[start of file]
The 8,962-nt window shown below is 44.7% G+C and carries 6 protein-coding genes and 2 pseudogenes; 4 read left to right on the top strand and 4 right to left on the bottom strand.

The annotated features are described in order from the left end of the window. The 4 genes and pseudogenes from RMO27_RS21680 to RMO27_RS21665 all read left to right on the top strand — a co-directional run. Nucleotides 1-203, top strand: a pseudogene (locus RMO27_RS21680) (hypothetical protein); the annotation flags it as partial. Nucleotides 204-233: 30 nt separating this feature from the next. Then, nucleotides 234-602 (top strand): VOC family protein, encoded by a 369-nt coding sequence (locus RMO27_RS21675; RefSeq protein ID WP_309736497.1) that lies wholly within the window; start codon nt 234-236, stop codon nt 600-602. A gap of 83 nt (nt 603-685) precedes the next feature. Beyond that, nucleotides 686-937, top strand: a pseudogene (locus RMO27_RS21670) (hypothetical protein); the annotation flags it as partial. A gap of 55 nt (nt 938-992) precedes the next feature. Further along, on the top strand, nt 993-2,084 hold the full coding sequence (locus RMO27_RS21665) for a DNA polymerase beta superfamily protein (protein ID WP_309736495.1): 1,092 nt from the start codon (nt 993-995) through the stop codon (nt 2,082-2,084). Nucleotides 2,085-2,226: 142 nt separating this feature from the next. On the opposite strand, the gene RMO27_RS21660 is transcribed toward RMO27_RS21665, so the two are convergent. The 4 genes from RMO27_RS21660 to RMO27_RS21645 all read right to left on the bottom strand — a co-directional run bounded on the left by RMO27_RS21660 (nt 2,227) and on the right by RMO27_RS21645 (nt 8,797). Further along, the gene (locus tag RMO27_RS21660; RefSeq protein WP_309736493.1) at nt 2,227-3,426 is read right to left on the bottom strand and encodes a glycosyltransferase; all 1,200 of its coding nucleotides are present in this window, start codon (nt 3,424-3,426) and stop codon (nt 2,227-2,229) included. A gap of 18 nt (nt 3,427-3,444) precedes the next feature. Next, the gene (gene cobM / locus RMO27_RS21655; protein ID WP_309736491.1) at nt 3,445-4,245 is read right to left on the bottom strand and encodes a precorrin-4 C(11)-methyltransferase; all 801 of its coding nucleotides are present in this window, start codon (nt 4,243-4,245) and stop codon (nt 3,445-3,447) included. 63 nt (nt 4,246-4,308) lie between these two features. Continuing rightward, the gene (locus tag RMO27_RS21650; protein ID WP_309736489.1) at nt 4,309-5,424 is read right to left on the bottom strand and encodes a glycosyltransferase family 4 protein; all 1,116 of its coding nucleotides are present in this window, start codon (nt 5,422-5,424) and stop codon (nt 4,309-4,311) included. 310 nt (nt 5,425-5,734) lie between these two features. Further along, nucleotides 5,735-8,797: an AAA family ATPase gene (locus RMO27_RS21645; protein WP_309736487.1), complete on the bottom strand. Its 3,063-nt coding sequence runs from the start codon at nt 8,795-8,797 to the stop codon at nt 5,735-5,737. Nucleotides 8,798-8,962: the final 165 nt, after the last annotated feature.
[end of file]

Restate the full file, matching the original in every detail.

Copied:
The 8,962-nt window shown below is 44.7% G+C and carries 6 protein-coding genes and 2 pseudogenes; 4 read left to right on the top strand and 4 right to left on the bottom strand.

The annotated features are described in order from the left end of the window. The 4 genes and pseudogenes from RMO27_RS21680 to RMO27_RS21665 all read left to right on the top strand — a co-directional run. Nucleotides 1-203, top strand: a pseudogene (locus RMO27_RS21680) (hypothetical protein); the annotation flags it as partial. Nucleotides 204-233: 30 nt separating this feature from the next. Then, nucleotides 234-602 (top strand): VOC family protein, encoded by a 369-nt coding sequence (locus RMO27_RS21675; RefSeq protein ID WP_309736497.1) that lies wholly within the window; start codon nt 234-236, stop codon nt 600-602. A gap of 83 nt (nt 603-685) precedes the next feature. Beyond that, nucleotides 686-937, top strand: a pseudogene (locus RMO27_RS21670) (hypothetical protein); the annotation flags it as partial. A gap of 55 nt (nt 938-992) precedes the next feature. Further along, on the top strand, nt 993-2,084 hold the full coding sequence (locus RMO27_RS21665) for a DNA polymerase beta superfamily protein (protein ID WP_309736495.1): 1,092 nt from the start codon (nt 993-995) through the stop codon (nt 2,082-2,084). Nucleotides 2,085-2,226: 142 nt separating this feature from the next. On the opposite strand, the gene RMO27_RS21660 is transcribed toward RMO27_RS21665, so the two are convergent. The 4 genes from RMO27_RS21660 to RMO27_RS21645 all read right to left on the bottom strand — a co-directional run bounded on the left by RMO27_RS21660 (nt 2,227) and on the right by RMO27_RS21645 (nt 8,797). Further along, the gene (locus tag RMO27_RS21660; RefSeq protein WP_309736493.1) at nt 2,227-3,426 is read right to left on the bottom strand and encodes a glycosyltransferase; all 1,200 of its coding nucleotides are present in this window, start codon (nt 3,424-3,426) and stop codon (nt 2,227-2,229) included. A gap of 18 nt (nt 3,427-3,444) precedes the next feature. Next, the gene (gene cobM / locus RMO27_RS21655; protein ID WP_309736491.1) at nt 3,445-4,245 is read right to left on the bottom strand and encodes a precorrin-4 C(11)-methyltransferase; all 801 of its coding nucleotides are present in this window, start codon (nt 4,243-4,245) and stop codon (nt 3,445-3,447) included. 63 nt (nt 4,246-4,308) lie between these two features. Continuing rightward, the gene (locus tag RMO27_RS21650; protein ID WP_309736489.1) at nt 4,309-5,424 is read right to left on the bottom strand and encodes a glycosyltransferase family 4 protein; all 1,116 of its coding nucleotides are present in this window, start codon (nt 5,422-5,424) and stop codon (nt 4,309-4,311) included. 310 nt (nt 5,425-5,734) lie between these two features. Further along, nucleotides 5,735-8,797: an AAA family ATPase gene (locus RMO27_RS21645; protein WP_309736487.1), complete on the bottom strand. Its 3,063-nt coding sequence runs from the start codon at nt 8,795-8,797 to the stop codon at nt 5,735-5,737. Nucleotides 8,798-8,962: the final 165 nt, after the last annotated feature.